Mountain Wheels: High-mileage Hyundai Sonata hybrid offers a big Prius alternative
Spoiler alert: There was almost no drama whatsoever during my recent test of the accomplished, practical and even vaguely sexy-looking Hyundai Sonata hybrid.
That was, in a way, a blessing amid the total craziness we see on our pandemic highways, especially on the Front Range.
Actually getting to drive the lengthened, aggressively aerodynamic and totally saloon-styled sedan (as the British might say) was a pleasant experience. It offers quite the interesting proposition, as a nearly full-sized family sedan that gets mileage pretty close to a Toyota Prius, and is not expensive whatsoever. The Limited model I drove had a $35,300 base price and seemed impossible to get less than 55 mpg, like pretty much all the time (its EPA rating is 51 highway mpg, but that seemed almost too low). I guess if you still want a weird-looking Prius to demonstrate to people you are driving a hybrid, go for it.
My Sonata even sported a cool — but kind of gimmicky — solar panel on the roof, said to offer a couple of miles’ worth of daily battery recharge while it sits in the sun. The better news is that its driving and functionality was almost entirely seamless (the same cannot be said for a hybrid Volvo XC90 I just had and will review in the coming months).
Power is not explosive by any means, with 192 combined horsepower from a 2.0-liter gasoline direct injection four-cylinder, a 39-kilowatt electric motor and a 270-volt lithium-ion battery system, but it seemed perfectly adequate for highway travels. An electronic active shifting control system connected to that electric motor really helps smooth out the power handoffs.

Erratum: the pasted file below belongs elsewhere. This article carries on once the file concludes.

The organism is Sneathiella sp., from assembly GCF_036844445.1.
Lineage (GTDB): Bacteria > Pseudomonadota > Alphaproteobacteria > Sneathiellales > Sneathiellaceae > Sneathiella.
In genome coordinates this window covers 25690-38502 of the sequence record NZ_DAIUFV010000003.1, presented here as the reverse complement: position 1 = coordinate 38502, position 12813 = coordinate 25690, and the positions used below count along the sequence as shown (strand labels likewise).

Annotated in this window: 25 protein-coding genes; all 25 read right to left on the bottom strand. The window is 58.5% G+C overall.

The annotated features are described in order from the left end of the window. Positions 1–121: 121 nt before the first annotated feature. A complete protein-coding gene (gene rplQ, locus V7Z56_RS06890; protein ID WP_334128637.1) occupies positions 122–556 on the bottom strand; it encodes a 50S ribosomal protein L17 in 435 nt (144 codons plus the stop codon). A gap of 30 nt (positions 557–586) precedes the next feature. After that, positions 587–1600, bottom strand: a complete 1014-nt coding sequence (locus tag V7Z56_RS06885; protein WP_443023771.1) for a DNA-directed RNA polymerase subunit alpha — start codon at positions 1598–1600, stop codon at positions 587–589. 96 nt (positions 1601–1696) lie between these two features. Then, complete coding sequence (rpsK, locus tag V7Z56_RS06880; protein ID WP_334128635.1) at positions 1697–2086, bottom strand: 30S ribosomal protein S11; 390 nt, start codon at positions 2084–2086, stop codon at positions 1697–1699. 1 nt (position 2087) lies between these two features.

Given that it has an actual six-speed automatic transmission, not a slushy CVT, the motoring feels even more authentic. There’s even a slightly hilarious sport mode, which brings up bright red gauges and produces slightly buzzier action; I took a long and totally unplanned travel on some gravel mountain roads between Sedalia and Deckers and found it to be reasonably fun to cruise around corners in a slow and steady fashion.
What is most obvious — besides Sonata’s large and plush cabin, its ample rear legroom and its super gigantic trunk — was the elements of actual style that have gone into its hybrid form. (Front seat legroom and headroom are the largest of any vehicle in this class.)
Imagine a $35,300 version of the Aston Martin DBS mixed with up-front looks straight out of an Audi TT S — including lit-up chrome effects that spill off of the lamps and up and over the hood toward the window pillars, as well as gigantic LED lights around the headlamps.
Aerodynamic touches are everywhere, which might explain the 55 mpg, including a big diffuser up front, very pronounced body aero almost like a WRX STI and a big character line at about knee level, plus attractive aerodynamic wheels.
In the back is the most striking bit of all: an integrated spoiler/brake light combination with a cool Mustang/Charger-styled wall of lamps. The tail is really kind of the coolest part of the car.
My test model was an understated Portofino Gray, but even that had a little sparkle to it and further added to the odd mashup of size, style and real-world mileage.
In the cabin, it’s an equally well-executed mix of understated style and technology. An extra-wide navigation screen splits into three segments or seems to scroll forever and ever between pages (dial up the nature sounds if you’d like a really green driving experience). You’ll take a bit to get used to its totally dark-at-park haptic controls, but maybe better appreciate the two instrument bezels that include an integrated digital rear-view mirror, somewhat better integrated than Honda’s similar technology. Displays are also fully switchable and weather information just magically appears on the home screen every time you drive.
One variant of the hybrid, the Blue model, is also said to get up to 686 miles of driving range on a tank of gas.
Andy Stonehouse’s column Mountain Wheels publishes Fridays in the Summit Daily News. Stonehouse has worked as an editor and writer in Colorado since 1998, focusing on automotive coverage since 2004. He lives in Greeley. He can be reached at firstname.lastname@example.org.
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It was your typical ranch truck that stopped next to us — dirty, dented and hauling a horse trailer. Inside, silhouetted by the sun, were two cowboy hats and a gun rack.